up his bravery and courage.

He had done something good, something he could definitely be proud of. Still
he became a novelty, some sort of cartoon figure. It was as if the media was
going out of their way to mock him, make him special and superhuman all at the
same time. They couldn't accept that a normal guy got involved and stopped a
crime. Police were brought on to help recreate the scene and chided his
actions as foolish and rash in the accompanying sound bites. Most of all Joe
got tired of his co-workers calling him the Hero-Guy. The second day was

By the fourth day he was forgotten, only occasionally getting airtime, as the
week's news was re-capped. That's why he was a little surprised when a
gentleman wearing a suit appeared on his doorstep. Clearly this was a
reporter, as he had a little LED on the side of his temple, flashing away
indicating a recording was taking place. It was generally only reporters and
police that had that quality of optics, and this guy wasn't bulked out with
enough body-armor to be a metro-cop. Maybe they'd discovered a new angle or
something to make him newsworthy again.

"Joseph Allan Staples?"
"Look I did what I thought was necessary, like I told the other stations,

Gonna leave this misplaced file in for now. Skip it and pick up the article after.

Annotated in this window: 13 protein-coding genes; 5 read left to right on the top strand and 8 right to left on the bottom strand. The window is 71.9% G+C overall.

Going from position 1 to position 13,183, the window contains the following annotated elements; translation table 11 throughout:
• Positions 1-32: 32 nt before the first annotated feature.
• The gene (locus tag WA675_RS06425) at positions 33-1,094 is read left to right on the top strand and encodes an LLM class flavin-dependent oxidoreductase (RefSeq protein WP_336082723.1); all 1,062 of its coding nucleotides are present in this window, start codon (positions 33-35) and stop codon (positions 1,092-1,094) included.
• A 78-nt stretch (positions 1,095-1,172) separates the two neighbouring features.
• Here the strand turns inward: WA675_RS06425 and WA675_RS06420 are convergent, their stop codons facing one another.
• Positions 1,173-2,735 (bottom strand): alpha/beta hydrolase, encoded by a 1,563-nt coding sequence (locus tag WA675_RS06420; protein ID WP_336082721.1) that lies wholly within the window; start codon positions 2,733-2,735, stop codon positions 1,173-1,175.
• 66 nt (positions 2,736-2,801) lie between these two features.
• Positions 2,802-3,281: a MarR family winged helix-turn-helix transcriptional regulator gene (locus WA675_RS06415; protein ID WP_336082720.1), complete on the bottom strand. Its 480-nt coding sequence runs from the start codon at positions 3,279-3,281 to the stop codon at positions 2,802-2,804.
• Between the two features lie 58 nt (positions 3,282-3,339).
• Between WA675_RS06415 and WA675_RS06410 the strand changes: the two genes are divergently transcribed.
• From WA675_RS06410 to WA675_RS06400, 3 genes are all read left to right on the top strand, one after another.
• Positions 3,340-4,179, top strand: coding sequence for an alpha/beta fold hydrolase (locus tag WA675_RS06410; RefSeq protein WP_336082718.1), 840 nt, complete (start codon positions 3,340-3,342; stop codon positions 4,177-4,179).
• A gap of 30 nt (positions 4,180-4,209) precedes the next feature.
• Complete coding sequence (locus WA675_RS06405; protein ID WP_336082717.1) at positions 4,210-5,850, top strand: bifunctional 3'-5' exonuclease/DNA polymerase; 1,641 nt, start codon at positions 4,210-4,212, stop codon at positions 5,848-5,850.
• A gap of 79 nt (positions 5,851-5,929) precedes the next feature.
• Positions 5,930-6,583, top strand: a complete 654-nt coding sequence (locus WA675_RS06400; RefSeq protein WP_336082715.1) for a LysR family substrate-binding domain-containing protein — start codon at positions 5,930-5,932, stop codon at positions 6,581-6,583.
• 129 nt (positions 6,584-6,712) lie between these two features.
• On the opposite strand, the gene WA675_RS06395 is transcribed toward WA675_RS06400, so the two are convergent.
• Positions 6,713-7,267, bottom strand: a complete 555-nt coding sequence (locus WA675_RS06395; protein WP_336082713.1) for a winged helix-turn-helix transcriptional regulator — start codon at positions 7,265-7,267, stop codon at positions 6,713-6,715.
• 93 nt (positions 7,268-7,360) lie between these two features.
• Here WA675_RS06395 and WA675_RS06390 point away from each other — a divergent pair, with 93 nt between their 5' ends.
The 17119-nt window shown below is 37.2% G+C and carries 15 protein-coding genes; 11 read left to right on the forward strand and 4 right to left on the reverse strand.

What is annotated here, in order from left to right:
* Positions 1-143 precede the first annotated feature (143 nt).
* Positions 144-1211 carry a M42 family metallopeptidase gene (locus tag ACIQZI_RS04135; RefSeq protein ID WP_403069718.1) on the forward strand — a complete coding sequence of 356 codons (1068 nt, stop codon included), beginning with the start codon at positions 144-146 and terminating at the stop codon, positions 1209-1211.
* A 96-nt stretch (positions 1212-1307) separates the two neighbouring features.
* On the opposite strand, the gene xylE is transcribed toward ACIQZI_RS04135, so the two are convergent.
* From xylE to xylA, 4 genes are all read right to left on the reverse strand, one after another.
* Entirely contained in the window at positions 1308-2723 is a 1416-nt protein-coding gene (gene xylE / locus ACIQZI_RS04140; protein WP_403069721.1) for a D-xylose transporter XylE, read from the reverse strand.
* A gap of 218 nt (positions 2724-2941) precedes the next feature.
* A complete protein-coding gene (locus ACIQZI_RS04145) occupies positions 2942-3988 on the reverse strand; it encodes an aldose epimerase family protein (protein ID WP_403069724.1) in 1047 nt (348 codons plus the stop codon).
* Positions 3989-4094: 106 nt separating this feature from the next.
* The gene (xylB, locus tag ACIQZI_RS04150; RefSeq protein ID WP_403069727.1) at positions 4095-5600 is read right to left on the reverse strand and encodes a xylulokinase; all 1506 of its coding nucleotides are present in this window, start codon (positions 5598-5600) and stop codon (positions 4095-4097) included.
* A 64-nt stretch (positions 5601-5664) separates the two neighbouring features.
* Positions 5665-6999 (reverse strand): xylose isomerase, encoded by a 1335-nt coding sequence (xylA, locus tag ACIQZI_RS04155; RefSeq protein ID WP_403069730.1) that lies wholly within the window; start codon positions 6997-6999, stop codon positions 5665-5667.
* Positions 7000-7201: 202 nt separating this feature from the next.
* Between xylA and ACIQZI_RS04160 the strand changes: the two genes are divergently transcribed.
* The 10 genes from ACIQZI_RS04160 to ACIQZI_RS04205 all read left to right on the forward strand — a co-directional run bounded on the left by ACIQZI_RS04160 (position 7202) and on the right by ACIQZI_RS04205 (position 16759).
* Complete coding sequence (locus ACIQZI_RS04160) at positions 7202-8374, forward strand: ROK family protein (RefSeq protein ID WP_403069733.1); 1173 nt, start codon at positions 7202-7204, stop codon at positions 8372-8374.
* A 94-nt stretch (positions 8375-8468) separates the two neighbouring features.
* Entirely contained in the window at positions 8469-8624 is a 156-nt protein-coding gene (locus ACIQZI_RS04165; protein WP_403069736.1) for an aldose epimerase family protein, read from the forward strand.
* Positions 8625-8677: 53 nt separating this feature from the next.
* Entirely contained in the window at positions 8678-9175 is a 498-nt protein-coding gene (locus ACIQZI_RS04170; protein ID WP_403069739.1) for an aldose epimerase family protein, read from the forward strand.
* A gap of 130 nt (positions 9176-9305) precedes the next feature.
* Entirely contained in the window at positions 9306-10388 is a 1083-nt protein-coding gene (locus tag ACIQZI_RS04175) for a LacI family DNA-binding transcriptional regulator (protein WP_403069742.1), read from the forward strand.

anybody else would have done the same."
The man in the suit maintained his neutral expression and repeated, "Are you
Joseph Allan Staples?"
Joe was momentarily confused. "You are a reporter, right?"
"No. Your image is a match for Joseph Allan Staples, Contracted Insurance
Agent, born 12/11/31."
"What's this about?"
The man retrieved a data-pad and a small optical chip-case from his coat
pocket. "Thumb print here please sir. Proof of receipt of these documents."
Joseph followed the instructions and when the data-pad toned that a print had
been recorded took the chip-case.
"If you require an attorney, the ABC Judicial System Incorporated is able to
supply you with a list of qualified attorneys and their career statistics for a
nominal fee. We hope you enjoy your trial."

With that the court bailiff half turned and walked away down the corridor,
leaving Joseph stunned, mouth gaping and eyes bulging. Joseph's reaction then
was nothing compared to his reaction hours later when his video-conferencing
attorney explained to him the charges.

"It's simple," said the lawyer with a smile, "Kara Seng, is suing you for
negligence leading to personal injury. Joseph Staples - that's you - ignored
law enforcement guidelines regarding violent crime and acted in a manner
consistent with vigilantism. During Joseph Staples illegal interference with
Colin H. Baker - the ganger - Mr. Staples' actions led to a knife injury to
Kara Seng's throat region. She wants one and a half million."

Joe blinked.


These messages were posted a long time ago on a mailing list far, far away. The copyright to their contents probably lies with the original authors of the individual messages, but since they were published in an electronic forum that anyone could subscribe to, and the logs were available to subscribers and most likely non-subscribers as well, it's felt that re-publishing them here is a kind of public service.